The new leader of the Pack: Taylor starts in ‘perfect place’
Published 7:42 am Wednesday, August 30, 2023
Matt Taylor was content in his role as D.H. Conley’s offensive line coach and offensive coordinator. The 37-year old Greenville native and former Vikings offensive and defensive tackle (Class of 2004) had steadily increased his role on Nate Conner’s staff and had shepherded many players, including Holton Ahlers and C.J. Johnson, on to Division I rosters.
He thought of the Assistant Athletic Director position as his next goal, then maybe Athletic Director after the current one retired. Instead, he found himself looking across the field at his former boss, colleagues and players when D.H. Conley came to Washington Friday night.
“it was weird to have my first home game as a head coach against my former team and alma meter, but it was also really cool to see those coaches and players from a different perspective,” Taylor said. “They wanted to beat me as bad as I wanted to beat them.”
Conley prevailed, 27-0, to gain its first win, while the Pack fell to 0-2.
The game was scheduled before Taylor took the job, but the irony wasn’t lost on him.
“Conley means a lot to me because I had tremendous coaches when I played and worked with great people from the start of my coaching career. I would have been happy staying there forever, but this was too good of an opportunity to pass up.”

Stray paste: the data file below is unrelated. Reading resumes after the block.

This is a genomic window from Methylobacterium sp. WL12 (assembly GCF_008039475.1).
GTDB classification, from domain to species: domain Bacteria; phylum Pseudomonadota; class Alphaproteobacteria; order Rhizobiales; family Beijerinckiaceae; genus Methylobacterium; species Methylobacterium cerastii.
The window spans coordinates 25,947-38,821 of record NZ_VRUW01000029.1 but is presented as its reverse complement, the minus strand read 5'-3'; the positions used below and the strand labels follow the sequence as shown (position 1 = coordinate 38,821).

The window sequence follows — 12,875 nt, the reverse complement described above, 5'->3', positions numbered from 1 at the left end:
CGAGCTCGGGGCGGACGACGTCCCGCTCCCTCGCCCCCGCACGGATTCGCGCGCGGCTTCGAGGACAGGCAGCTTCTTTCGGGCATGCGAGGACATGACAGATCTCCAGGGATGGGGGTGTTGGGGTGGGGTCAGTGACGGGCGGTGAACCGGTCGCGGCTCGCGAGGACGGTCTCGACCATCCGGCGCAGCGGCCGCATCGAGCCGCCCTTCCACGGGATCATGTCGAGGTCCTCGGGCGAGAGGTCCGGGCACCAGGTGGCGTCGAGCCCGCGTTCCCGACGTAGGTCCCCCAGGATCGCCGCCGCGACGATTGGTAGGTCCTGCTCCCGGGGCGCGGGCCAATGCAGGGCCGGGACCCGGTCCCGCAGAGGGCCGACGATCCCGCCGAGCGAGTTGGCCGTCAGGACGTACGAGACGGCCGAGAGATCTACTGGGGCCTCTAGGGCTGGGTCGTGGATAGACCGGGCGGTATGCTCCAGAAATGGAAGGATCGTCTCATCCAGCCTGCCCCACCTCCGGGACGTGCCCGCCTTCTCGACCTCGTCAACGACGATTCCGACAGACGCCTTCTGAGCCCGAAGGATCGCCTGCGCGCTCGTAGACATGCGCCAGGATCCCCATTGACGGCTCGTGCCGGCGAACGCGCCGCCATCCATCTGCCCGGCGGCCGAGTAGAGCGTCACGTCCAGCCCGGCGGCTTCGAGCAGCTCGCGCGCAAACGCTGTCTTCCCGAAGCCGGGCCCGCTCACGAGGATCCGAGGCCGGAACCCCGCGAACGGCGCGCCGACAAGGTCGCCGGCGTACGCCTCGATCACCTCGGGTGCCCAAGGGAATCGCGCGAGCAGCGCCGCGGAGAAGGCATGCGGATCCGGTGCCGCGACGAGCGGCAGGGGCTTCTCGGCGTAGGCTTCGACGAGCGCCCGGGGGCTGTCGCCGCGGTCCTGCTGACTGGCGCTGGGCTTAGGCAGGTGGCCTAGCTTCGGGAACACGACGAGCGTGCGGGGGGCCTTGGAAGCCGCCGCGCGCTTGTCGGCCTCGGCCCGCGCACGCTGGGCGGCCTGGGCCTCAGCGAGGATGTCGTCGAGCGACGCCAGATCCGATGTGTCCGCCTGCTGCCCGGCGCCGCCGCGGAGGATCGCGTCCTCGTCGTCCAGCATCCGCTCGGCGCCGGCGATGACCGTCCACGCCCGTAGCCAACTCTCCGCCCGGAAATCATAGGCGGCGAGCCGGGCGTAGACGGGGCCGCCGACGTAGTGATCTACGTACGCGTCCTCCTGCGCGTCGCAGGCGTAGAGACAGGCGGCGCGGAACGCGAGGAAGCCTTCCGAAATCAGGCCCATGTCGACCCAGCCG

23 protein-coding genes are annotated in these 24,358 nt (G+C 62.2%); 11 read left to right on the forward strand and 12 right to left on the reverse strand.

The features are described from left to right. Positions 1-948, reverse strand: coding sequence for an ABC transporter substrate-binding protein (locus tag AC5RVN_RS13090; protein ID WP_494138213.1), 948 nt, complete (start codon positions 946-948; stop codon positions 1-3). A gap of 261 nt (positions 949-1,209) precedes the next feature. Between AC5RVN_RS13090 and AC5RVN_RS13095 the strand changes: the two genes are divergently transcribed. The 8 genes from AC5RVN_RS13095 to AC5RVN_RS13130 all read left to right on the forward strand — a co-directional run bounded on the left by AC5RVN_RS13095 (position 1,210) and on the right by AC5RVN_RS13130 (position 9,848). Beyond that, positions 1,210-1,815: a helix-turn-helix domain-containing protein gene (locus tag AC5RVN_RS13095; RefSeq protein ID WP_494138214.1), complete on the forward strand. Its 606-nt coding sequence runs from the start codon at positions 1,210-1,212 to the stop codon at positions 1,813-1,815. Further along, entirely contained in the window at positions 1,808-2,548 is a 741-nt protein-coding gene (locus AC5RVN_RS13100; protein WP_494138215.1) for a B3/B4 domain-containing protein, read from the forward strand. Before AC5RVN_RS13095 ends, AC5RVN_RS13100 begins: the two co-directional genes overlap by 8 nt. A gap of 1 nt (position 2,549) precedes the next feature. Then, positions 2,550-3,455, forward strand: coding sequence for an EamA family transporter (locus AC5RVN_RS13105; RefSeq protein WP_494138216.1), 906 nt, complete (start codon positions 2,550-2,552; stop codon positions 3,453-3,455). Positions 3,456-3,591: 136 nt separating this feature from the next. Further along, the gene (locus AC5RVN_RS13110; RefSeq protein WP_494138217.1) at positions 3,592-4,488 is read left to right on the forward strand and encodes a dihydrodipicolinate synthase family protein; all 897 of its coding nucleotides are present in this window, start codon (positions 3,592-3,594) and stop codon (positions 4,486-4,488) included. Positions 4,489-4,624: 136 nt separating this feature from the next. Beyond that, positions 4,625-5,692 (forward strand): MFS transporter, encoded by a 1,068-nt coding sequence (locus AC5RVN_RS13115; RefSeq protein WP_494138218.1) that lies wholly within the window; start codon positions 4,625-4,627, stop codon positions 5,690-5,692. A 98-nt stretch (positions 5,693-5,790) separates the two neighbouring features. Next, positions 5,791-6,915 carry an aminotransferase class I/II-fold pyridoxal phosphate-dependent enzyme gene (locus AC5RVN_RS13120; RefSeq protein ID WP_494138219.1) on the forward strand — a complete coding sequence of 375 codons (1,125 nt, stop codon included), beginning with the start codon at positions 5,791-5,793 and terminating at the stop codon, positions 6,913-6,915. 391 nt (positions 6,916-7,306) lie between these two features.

Taylor heard WHS was looking for a new coach to replace Perry Owens shortly after he resigned to return to his hometown of Edenton to coach. He talked to a few people and decided to toss his hat in the ring.
“My wife (Sarah) and I were married on the Pamlico River waterfront in Washington Park and I’ve always had a ton of respect for the Washington football program,” Taylor said. “It was the one job I would leave Conley for, so I decided to go all in during the interview.”
Taylor gave a PowerPoint presentation on how his WHS program would look and outlined in detail everything from his core values, coaching history and how the team would have impact in the community to players he’s coached in the past and his practice plan.
“I really wanted the job the more I thought about it, so I wanted to put everything on the table,” Taylor said. “I was the first to interview and they offered me the job a couple weeks later.”
He met with the players in mid-May, then started the summer weightlifting and conditioning program. He has eight sophomores on the varsity and two start on the offensive line. Despite the 0-2 start, Taylor said better days are ahead.
“We’re building a program here, not just a team,” he said. “I’m putting my business degree to good use, because being a head coach is like running a small business in a way. There’s a lot to stay on top of and we’ve come a long way from our first meeting.”
After winning a heavyweight wrestling state championship his senior year, Taylor wrestled at UNC-Pembroke for two years before a torn ACL ended his career. He graduated from N.C. Wesleyan with a degree in Business Administration and will teach Accounting and Intro to Business at WHS.
Conner, his former boss at Conley, predicts success sooner rather than later for the Pam Pack program.
“Matt is an excellent coach and an even better person,” he said. “He forms deep relationships with his players and maintains them after they graduate. I totally encouraged him to take the next step in his career and he will be a great asset to the Washington football community.”